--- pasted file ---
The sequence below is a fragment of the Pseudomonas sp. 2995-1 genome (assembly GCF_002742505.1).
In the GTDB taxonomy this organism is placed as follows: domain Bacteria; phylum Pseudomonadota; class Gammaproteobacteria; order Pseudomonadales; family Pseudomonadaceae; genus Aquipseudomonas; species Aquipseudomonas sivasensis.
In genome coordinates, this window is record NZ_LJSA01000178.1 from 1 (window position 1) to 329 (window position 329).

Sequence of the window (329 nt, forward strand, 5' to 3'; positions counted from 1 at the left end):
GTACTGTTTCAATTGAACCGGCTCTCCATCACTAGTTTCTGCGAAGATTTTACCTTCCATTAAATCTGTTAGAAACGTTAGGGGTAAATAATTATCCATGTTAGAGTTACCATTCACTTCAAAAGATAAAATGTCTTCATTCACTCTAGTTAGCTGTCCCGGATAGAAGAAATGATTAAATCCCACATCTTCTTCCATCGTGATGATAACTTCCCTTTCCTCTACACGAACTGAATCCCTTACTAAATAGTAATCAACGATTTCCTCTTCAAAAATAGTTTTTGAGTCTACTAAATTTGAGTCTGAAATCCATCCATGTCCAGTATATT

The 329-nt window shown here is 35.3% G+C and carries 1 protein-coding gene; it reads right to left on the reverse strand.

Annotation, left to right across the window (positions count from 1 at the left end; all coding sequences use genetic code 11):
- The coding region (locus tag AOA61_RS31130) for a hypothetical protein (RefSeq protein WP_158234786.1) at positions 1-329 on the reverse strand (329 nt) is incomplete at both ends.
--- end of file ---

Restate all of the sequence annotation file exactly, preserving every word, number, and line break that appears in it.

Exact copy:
The sequence below is a fragment of the Pseudomonas sp. 2995-1 genome (assembly GCF_002742505.1).
In the GTDB taxonomy this organism is placed as follows: domain Bacteria; phylum Pseudomonadota; class Gammaproteobacteria; order Pseudomonadales; family Pseudomonadaceae; genus Aquipseudomonas; species Aquipseudomonas sivasensis.
In genome coordinates, this window is record NZ_LJSA01000178.1 from 1 (window position 1) to 329 (window position 329).

Sequence of the window (329 nt, forward strand, 5' to 3'; positions counted from 1 at the left end):
GTACTGTTTCAATTGAACCGGCTCTCCATCACTAGTTTCTGCGAAGATTTTACCTTCCATTAAATCTGTTAGAAACGTTAGGGGTAAATAATTATCCATGTTAGAGTTACCATTCACTTCAAAAGATAAAATGTCTTCATTCACTCTAGTTAGCTGTCCCGGATAGAAGAAATGATTAAATCCCACATCTTCTTCCATCGTGATGATAACTTCCCTTTCCTCTACACGAACTGAATCCCTTACTAAATAGTAATCAACGATTTCCTCTTCAAAAATAGTTTTTGAGTCTACTAAATTTGAGTCTGAAATCCATCCATGTCCAGTATATT

The 329-nt window shown here is 35.3% G+C and carries 1 protein-coding gene; it reads right to left on the reverse strand.

Annotation, left to right across the window (positions count from 1 at the left end; all coding sequences use genetic code 11):
- The coding region (locus tag AOA61_RS31130) for a hypothetical protein (RefSeq protein WP_158234786.1) at positions 1-329 on the reverse strand (329 nt) is incomplete at both ends.